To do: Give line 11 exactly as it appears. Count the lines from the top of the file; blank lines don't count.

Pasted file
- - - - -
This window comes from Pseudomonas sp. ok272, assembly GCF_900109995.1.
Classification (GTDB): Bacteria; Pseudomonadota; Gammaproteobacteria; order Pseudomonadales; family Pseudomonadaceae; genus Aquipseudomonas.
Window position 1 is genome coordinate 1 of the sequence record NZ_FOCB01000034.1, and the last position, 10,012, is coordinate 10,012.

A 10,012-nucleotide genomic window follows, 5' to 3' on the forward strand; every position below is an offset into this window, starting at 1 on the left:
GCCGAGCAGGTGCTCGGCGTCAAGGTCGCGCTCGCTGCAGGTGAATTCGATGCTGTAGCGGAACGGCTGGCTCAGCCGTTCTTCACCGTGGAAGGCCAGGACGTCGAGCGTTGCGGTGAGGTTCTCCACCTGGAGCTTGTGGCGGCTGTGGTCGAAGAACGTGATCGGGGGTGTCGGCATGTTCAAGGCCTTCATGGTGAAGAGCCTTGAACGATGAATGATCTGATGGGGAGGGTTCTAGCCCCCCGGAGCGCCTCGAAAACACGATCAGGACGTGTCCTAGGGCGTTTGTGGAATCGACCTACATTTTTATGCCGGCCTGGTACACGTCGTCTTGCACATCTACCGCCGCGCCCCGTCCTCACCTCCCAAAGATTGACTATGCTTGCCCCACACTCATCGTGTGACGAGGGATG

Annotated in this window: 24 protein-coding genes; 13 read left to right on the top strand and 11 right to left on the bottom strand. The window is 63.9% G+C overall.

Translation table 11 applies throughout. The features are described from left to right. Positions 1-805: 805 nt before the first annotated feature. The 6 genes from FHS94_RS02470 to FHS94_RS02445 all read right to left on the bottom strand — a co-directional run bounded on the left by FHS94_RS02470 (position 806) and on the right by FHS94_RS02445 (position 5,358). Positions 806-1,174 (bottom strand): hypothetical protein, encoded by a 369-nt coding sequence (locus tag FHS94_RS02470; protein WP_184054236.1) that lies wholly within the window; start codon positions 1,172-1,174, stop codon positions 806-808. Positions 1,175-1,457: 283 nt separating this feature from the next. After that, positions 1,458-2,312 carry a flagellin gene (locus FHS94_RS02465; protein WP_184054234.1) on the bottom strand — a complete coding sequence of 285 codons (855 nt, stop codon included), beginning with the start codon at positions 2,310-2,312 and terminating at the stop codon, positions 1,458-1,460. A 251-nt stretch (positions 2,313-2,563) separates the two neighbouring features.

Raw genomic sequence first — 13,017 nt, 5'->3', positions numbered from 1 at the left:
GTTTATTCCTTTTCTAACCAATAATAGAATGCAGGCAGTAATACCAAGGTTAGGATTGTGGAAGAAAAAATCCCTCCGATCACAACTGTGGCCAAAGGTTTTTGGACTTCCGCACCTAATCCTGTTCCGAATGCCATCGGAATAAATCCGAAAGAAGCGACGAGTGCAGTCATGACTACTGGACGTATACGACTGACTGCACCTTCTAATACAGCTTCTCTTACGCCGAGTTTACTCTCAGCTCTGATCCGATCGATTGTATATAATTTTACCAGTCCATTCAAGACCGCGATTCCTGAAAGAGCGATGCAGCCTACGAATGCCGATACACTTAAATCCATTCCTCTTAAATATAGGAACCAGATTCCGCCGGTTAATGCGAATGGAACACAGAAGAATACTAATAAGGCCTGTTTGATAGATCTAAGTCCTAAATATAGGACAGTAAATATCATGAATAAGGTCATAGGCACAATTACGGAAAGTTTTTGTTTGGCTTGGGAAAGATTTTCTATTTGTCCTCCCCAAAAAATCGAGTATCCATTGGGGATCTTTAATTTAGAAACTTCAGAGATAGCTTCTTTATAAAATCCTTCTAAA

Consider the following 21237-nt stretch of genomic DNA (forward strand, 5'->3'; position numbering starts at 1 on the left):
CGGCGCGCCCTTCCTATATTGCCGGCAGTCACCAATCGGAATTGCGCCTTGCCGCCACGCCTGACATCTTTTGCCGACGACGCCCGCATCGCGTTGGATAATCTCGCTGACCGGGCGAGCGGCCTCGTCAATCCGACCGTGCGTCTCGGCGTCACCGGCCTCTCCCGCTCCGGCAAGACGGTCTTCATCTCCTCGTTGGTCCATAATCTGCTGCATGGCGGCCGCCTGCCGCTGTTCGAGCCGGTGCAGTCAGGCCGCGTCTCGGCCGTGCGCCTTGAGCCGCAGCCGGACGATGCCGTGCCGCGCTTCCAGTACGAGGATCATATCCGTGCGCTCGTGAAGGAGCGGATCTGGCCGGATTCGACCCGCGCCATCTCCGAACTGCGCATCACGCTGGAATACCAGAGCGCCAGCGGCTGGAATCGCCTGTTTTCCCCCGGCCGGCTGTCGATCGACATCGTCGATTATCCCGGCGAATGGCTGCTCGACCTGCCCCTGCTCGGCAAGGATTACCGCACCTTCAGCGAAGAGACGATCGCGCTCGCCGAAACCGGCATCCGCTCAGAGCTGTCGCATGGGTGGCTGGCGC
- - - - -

CGGCGCGCCCTTCCTATATTGCCGGCAGTCACCAATCGGAATTGCGCCTTGCCGCCACGCCTGACATCTTTTGCCGACGACGCCCGCATCGCGTTGGATAATCTCGCTGACCGGGCGAGCGGCCTCGTCAATCCGACCGTGCGTCTCGGCGTCACCGGCCTCTCCCGCTCCGGCAAGACGGTCTTCATCTCCTCGTTGGTCCATAATCTGCTGCATGGCGGCCGCCTGCCGCTGTTCGAGCCGGTGCAGTCAGGCCGCGTCTCGGCCGTGCGCCTTGAGCCGCAGCCGGACGATGCCGTGCCGCGCTTCCAGTACGAGGATCATATCCGTGCGCTCGTGAAGGAGCGGATCTGGCCGGATTCGACCCGCGCCATCTCCGAACTGCGCATCACGCTGGAATACCAGAGCGCCAGCGGCTGGAATCGCCTGTTTTCCCCCGGCCGGCTGTCGATCGACATCGTCGATTATCCCGGCGAATGGCTGCTCGACCTGCCCCTGCTCGGCAAGGATTACCGCACCTTCAGCGAAGAGACGATCGCGCTCGCCGAAACCGGCATCCGCTCAGAGCTGTCGCATGGGTGGCTGGCGC